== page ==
A man rides a motorbike past a damaged building in Maaret Al Naaman town in Syria’s Idlib province, yesterday.
BEIRUT: Syria claims it remains committed to destroying its chemical weapons arsenal by mid-2014 despite missing another deadline yesterday.
The delay is being blamed by Syrian officials on the ongoing war with anti-regime militants and comes despite an international agreement brokered last September to avert a US strike, mooted in the aftermath of a chemical attack in east Damascus that killed hundreds and drew global outrage.
Less than 5 percent of Syria’s chemical arsenal, thought to total more than 1,300 tonnes, has been shipped out for destruction.
By now, more than 90 percent should have been surrendered, according to a timeline prescribed by the UN and the Organisation for the Prohibition of Chemical Weapons.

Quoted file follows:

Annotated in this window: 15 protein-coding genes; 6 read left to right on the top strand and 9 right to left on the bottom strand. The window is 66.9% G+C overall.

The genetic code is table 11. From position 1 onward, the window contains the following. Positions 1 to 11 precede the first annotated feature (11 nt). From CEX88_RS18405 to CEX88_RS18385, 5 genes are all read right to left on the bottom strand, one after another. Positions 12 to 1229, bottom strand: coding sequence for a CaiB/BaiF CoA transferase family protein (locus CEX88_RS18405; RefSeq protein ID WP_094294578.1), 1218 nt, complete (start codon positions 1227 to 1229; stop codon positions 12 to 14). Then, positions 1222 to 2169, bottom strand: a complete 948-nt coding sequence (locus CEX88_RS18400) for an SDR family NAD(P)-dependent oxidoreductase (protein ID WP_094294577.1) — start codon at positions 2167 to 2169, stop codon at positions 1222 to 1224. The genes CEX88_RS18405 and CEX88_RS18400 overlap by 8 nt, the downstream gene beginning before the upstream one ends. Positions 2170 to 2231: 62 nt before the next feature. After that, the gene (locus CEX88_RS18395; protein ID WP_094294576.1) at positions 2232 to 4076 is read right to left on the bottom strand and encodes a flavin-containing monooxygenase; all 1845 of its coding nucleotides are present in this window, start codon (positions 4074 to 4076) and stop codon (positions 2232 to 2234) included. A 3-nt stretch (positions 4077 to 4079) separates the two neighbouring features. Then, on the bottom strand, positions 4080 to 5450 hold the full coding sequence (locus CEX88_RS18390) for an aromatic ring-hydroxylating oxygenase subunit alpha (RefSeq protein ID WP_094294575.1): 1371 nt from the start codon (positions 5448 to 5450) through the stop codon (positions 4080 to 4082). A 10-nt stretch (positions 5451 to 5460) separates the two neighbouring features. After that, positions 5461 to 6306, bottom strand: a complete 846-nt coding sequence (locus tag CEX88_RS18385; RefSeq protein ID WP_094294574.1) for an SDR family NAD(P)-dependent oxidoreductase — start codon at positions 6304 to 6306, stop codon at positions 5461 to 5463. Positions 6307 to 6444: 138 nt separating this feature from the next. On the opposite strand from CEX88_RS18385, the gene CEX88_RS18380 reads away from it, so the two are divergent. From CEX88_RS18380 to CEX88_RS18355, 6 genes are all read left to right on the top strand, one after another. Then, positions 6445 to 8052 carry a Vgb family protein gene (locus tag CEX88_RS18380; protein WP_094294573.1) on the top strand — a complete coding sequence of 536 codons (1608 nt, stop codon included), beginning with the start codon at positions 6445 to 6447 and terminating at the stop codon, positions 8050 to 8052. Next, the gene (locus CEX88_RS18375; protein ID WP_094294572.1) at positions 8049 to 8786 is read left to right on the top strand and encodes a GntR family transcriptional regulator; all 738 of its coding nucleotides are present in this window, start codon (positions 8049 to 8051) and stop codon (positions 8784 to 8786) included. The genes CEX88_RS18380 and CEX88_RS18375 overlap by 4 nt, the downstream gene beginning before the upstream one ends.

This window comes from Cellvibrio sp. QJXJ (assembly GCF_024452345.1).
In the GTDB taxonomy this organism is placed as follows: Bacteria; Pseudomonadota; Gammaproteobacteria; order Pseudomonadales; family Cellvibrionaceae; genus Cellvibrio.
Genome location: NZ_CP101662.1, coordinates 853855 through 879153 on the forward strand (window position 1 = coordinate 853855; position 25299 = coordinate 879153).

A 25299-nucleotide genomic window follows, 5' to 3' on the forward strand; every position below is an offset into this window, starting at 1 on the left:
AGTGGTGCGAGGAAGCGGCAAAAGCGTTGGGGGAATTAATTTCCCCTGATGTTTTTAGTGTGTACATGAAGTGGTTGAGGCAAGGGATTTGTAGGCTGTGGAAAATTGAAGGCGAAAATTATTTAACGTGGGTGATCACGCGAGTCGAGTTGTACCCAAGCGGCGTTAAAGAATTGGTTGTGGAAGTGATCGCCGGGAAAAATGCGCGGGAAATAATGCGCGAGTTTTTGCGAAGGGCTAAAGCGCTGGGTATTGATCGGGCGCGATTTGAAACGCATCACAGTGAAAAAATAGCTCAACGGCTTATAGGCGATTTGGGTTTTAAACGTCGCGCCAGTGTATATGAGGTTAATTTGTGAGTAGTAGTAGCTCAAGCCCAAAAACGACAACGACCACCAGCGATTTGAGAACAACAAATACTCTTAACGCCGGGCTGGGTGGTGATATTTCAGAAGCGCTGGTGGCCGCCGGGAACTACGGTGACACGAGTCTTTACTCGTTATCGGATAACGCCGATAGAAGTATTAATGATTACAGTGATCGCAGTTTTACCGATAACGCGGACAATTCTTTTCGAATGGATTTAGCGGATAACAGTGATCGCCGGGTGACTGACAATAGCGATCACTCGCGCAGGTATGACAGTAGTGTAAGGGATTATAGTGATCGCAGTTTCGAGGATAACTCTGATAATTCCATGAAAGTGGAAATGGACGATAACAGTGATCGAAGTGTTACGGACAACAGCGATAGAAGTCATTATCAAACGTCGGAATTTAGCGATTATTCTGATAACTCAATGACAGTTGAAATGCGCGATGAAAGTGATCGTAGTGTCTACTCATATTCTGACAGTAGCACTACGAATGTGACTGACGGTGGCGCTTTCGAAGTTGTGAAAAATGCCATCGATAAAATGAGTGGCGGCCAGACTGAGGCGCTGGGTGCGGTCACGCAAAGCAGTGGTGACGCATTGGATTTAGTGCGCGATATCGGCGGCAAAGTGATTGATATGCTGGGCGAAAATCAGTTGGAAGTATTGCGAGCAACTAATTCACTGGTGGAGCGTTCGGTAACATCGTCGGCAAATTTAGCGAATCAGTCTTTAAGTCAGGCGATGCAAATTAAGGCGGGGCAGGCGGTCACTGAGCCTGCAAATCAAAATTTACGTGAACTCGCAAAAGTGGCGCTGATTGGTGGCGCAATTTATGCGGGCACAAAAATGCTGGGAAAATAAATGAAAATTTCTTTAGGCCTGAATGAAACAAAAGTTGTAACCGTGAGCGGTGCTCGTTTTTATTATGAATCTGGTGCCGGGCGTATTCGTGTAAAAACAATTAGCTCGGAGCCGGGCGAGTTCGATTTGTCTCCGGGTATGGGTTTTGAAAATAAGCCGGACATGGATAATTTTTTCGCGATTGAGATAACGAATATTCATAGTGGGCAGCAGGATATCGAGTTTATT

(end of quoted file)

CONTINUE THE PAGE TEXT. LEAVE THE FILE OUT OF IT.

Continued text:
Neither body would comment yesterday, saying the situation “spoke for itself”. The US Secretary of State, John Kerry, warned earlier this week that there would be “consequences” if the terms of the deal were not honoured.
The agreement had stipulated that all 500 tonnes of “category two” chemicals were to have been moved to the port of Latakia on Syria’s north-west coast by yesterday. Another 700 tonnes should have left the country by December 31.
Russia, which was instrumental in brokering the deal, played down the delays and said Syria would still move out a large quantity of chemicals by the end of February.